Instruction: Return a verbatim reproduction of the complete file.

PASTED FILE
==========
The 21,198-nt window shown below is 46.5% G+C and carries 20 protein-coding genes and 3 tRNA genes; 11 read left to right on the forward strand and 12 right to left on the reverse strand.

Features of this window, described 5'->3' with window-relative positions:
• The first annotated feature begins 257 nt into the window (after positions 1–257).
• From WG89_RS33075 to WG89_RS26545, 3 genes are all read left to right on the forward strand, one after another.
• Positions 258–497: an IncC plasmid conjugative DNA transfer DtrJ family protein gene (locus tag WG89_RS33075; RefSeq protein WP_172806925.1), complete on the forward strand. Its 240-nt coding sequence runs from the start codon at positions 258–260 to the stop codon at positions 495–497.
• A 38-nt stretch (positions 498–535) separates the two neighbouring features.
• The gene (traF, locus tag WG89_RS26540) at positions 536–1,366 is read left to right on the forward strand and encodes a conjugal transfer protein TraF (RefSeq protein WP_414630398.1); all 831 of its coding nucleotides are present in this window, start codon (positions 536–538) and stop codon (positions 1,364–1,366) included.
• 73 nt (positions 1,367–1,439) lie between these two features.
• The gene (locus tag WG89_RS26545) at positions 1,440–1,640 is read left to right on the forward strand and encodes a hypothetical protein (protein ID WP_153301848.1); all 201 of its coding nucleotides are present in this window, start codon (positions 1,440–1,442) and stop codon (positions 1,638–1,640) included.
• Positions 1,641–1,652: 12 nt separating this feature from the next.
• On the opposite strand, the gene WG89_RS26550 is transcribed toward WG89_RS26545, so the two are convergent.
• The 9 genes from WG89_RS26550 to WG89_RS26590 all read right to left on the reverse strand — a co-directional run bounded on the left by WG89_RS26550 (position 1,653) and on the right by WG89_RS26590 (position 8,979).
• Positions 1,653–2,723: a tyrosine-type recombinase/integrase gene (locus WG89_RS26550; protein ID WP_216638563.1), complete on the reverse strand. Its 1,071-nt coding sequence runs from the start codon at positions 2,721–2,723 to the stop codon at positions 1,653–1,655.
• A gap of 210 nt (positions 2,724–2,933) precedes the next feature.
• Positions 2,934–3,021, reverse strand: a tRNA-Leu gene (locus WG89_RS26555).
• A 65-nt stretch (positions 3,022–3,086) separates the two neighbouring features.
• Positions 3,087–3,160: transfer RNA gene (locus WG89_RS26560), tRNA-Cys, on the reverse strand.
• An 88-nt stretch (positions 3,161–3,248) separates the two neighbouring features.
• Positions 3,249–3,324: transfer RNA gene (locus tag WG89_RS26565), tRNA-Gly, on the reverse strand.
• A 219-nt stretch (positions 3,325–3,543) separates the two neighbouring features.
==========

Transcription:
The 21,198-nt window shown below is 46.5% G+C and carries 20 protein-coding genes and 3 tRNA genes; 11 read left to right on the forward strand and 12 right to left on the reverse strand.

Features of this window, described 5'->3' with window-relative positions:
• The first annotated feature begins 257 nt into the window (after positions 1–257).
• From WG89_RS33075 to WG89_RS26545, 3 genes are all read left to right on the forward strand, one after another.
• Positions 258–497: an IncC plasmid conjugative DNA transfer DtrJ family protein gene (locus tag WG89_RS33075; RefSeq protein WP_172806925.1), complete on the forward strand. Its 240-nt coding sequence runs from the start codon at positions 258–260 to the stop codon at positions 495–497.
• A 38-nt stretch (positions 498–535) separates the two neighbouring features.
• The gene (traF, locus tag WG89_RS26540) at positions 536–1,366 is read left to right on the forward strand and encodes a conjugal transfer protein TraF (RefSeq protein WP_414630398.1); all 831 of its coding nucleotides are present in this window, start codon (positions 536–538) and stop codon (positions 1,364–1,366) included.
• 73 nt (positions 1,367–1,439) lie between these two features.
• The gene (locus tag WG89_RS26545) at positions 1,440–1,640 is read left to right on the forward strand and encodes a hypothetical protein (protein ID WP_153301848.1); all 201 of its coding nucleotides are present in this window, start codon (positions 1,440–1,442) and stop codon (positions 1,638–1,640) included.
• Positions 1,641–1,652: 12 nt separating this feature from the next.
• On the opposite strand, the gene WG89_RS26550 is transcribed toward WG89_RS26545, so the two are convergent.
• The 9 genes from WG89_RS26550 to WG89_RS26590 all read right to left on the reverse strand — a co-directional run bounded on the left by WG89_RS26550 (position 1,653) and on the right by WG89_RS26590 (position 8,979).
• Positions 1,653–2,723: a tyrosine-type recombinase/integrase gene (locus WG89_RS26550; protein ID WP_216638563.1), complete on the reverse strand. Its 1,071-nt coding sequence runs from the start codon at positions 2,721–2,723 to the stop codon at positions 1,653–1,655.
• A gap of 210 nt (positions 2,724–2,933) precedes the next feature.
• Positions 2,934–3,021, reverse strand: a tRNA-Leu gene (locus WG89_RS26555).
• A 65-nt stretch (positions 3,022–3,086) separates the two neighbouring features.
• Positions 3,087–3,160: transfer RNA gene (locus WG89_RS26560), tRNA-Cys, on the reverse strand.
• An 88-nt stretch (positions 3,161–3,248) separates the two neighbouring features.
• Positions 3,249–3,324: transfer RNA gene (locus tag WG89_RS26565), tRNA-Gly, on the reverse strand.
• A 219-nt stretch (positions 3,325–3,543) separates the two neighbouring features.